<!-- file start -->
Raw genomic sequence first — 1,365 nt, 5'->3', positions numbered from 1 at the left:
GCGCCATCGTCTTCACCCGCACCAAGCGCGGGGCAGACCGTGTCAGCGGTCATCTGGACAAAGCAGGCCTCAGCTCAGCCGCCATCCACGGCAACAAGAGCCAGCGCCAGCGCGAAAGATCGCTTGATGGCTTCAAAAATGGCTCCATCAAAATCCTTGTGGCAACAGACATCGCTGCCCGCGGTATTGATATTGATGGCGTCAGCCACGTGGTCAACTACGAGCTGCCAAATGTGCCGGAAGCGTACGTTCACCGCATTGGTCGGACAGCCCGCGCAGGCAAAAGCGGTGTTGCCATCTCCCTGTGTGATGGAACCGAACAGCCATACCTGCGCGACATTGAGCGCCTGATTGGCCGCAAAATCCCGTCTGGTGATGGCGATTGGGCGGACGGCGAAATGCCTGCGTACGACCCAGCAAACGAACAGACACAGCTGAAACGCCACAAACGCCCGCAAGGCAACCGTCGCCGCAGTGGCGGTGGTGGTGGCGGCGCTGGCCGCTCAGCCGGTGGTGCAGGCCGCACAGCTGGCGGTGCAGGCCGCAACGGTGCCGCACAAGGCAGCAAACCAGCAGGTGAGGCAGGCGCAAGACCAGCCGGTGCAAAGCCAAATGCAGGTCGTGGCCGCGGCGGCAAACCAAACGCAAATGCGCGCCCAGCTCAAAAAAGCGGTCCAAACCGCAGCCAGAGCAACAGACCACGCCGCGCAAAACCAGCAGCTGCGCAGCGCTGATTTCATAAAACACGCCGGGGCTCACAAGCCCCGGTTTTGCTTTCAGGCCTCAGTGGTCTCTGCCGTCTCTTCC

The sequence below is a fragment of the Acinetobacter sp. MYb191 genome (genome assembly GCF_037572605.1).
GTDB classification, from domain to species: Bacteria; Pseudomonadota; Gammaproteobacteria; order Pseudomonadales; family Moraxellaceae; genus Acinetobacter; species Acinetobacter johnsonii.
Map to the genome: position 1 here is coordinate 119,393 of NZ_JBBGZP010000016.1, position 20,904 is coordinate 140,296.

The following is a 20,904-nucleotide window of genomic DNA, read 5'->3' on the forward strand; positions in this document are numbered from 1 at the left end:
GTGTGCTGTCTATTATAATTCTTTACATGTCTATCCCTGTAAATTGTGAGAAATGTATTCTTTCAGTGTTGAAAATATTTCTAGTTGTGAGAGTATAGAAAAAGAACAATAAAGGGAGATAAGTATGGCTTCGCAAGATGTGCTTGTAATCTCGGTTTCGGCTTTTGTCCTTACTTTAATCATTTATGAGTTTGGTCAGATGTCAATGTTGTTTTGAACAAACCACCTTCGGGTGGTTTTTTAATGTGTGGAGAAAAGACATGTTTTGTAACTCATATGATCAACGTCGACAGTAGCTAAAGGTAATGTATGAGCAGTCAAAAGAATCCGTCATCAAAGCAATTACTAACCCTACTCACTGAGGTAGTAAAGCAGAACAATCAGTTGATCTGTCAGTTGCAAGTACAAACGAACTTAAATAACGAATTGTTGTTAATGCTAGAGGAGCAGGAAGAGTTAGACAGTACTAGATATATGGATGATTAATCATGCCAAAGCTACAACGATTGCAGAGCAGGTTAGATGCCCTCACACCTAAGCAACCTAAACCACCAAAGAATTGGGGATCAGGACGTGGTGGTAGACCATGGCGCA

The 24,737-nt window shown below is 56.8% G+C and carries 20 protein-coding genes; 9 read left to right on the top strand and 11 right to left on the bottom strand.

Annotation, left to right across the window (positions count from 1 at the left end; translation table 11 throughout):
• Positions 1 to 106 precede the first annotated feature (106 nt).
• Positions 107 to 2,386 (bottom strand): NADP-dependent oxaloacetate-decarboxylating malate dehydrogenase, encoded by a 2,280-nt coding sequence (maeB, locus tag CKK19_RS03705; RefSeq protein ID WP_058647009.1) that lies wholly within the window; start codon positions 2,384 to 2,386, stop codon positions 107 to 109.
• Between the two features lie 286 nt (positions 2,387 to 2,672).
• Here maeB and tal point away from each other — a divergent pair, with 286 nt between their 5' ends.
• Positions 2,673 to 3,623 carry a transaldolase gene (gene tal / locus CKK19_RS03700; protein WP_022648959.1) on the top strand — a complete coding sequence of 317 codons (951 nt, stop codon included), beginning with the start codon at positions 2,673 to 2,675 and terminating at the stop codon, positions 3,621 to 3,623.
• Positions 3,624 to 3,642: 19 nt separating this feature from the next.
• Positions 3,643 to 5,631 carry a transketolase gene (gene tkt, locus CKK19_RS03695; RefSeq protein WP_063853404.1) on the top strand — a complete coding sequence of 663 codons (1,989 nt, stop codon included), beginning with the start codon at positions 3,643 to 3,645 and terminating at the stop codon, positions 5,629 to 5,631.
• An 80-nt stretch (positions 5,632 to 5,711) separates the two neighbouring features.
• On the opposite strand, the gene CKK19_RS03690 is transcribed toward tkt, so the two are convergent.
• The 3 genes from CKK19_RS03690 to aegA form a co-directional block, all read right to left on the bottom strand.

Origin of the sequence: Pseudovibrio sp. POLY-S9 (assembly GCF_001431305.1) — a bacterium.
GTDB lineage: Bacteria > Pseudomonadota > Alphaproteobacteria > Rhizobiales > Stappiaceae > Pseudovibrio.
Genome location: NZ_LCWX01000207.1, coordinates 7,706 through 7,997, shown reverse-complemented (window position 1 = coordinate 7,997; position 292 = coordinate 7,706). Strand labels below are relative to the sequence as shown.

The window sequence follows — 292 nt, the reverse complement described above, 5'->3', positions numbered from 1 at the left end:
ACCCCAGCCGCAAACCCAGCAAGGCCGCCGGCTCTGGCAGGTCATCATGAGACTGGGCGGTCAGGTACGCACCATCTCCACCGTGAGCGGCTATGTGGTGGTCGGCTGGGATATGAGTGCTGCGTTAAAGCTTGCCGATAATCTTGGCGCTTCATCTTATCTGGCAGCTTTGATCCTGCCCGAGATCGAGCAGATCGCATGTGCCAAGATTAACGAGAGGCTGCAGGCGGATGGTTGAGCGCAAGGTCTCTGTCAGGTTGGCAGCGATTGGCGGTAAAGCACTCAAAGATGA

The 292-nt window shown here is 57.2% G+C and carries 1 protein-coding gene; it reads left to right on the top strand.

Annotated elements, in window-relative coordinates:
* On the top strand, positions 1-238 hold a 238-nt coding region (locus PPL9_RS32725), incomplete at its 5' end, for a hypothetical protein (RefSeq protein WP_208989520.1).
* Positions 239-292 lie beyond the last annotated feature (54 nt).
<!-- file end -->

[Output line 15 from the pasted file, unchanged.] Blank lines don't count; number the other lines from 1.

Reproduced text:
• Positions 3,624 to 3,642: 19 nt separating this feature from the next.